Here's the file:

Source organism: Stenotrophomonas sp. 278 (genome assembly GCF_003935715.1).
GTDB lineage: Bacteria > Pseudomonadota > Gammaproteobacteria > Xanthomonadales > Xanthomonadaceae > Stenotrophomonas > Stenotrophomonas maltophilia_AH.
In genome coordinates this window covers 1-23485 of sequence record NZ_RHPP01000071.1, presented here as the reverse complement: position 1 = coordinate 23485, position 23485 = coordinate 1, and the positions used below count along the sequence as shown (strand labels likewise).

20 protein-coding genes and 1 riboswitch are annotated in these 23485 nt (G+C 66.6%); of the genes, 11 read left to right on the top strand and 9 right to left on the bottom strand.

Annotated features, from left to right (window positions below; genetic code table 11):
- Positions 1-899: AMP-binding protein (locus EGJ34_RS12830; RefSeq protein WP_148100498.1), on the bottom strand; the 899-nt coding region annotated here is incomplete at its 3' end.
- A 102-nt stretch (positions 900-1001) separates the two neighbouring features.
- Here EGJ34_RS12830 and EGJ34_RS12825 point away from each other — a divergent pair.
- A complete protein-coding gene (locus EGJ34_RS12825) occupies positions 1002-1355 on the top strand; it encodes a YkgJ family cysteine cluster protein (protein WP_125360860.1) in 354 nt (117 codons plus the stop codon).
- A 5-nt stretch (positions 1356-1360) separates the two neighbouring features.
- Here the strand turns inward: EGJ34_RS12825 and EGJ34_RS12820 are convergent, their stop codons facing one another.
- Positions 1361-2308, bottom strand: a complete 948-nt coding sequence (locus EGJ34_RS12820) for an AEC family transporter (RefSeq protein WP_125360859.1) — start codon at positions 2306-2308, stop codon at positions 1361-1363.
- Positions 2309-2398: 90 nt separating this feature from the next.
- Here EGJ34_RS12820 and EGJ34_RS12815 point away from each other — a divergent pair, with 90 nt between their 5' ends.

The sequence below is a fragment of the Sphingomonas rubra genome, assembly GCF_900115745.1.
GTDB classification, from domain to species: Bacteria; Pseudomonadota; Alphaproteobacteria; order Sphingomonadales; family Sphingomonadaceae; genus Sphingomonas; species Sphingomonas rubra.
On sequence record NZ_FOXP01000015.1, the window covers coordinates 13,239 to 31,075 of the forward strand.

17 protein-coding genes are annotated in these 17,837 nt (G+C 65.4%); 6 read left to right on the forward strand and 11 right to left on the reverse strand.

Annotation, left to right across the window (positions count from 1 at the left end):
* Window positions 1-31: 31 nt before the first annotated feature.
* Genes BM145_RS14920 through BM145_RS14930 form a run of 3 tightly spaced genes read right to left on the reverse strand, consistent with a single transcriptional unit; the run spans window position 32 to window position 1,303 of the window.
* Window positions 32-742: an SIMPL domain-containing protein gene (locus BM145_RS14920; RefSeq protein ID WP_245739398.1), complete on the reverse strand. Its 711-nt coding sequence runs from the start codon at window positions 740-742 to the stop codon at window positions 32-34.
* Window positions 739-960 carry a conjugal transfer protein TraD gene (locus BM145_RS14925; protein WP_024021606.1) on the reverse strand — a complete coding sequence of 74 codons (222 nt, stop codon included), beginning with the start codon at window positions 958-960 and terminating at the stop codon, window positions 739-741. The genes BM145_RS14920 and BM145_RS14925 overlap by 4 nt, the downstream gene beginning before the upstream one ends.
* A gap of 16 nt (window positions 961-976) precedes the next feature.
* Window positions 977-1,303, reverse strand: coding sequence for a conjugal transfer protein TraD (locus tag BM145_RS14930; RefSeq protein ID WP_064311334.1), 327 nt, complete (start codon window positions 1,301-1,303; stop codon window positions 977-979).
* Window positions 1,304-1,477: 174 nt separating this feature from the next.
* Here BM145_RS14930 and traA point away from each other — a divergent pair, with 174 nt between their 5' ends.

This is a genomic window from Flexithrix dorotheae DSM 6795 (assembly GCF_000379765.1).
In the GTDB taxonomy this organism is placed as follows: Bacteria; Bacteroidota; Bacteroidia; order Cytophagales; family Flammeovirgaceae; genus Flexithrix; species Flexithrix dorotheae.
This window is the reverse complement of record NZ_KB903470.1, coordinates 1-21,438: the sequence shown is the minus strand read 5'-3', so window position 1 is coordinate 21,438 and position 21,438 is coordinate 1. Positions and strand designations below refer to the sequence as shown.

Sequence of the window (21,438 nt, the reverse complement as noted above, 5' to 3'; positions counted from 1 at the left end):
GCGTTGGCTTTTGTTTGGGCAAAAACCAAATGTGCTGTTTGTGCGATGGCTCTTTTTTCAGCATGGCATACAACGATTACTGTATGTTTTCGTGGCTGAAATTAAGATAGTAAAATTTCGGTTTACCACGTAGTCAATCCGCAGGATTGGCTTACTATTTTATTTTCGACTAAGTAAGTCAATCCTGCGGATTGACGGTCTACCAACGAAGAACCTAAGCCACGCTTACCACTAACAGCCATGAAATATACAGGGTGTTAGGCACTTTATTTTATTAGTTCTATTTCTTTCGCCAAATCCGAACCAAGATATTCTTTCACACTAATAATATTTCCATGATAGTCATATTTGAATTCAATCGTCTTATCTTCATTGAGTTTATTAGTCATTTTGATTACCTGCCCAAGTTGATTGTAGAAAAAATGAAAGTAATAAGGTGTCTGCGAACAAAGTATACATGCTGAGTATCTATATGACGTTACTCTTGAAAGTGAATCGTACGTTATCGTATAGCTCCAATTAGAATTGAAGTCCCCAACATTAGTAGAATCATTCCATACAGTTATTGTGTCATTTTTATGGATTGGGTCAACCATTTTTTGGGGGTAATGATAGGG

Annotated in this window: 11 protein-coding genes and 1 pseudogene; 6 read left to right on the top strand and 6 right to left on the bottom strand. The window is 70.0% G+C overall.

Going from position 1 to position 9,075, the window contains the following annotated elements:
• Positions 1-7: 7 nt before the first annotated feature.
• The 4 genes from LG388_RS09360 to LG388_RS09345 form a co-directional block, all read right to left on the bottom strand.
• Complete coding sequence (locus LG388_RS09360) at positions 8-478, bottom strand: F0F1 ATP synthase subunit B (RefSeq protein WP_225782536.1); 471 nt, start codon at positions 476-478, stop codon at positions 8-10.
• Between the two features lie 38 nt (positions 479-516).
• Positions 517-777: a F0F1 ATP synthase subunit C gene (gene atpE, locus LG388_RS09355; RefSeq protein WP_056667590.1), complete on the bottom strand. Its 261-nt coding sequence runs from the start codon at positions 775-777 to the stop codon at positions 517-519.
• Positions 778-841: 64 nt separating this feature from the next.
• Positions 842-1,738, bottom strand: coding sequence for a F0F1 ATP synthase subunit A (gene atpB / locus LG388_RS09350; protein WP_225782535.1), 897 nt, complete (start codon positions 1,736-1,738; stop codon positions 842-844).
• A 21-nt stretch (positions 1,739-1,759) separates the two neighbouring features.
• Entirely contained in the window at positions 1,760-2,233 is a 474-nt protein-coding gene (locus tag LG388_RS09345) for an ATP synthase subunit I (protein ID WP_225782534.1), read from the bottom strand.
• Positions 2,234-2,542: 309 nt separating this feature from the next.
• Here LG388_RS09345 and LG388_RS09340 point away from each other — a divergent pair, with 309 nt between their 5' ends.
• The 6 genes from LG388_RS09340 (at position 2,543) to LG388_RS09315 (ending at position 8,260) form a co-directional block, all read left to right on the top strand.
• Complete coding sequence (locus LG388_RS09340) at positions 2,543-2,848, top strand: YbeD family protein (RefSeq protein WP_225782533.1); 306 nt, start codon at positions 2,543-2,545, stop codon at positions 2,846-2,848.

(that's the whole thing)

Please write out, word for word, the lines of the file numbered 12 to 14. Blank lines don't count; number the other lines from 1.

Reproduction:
- Positions 1361-2308, bottom strand: a complete 948-nt coding sequence (locus EGJ34_RS12820) for an AEC family transporter (RefSeq protein WP_125360859.1) — start codon at positions 2306-2308, stop codon at positions 1361-1363.
- Positions 2309-2398: 90 nt separating this feature from the next.
- Here EGJ34_RS12820 and EGJ34_RS12815 point away from each other — a divergent pair, with 90 nt between their 5' ends.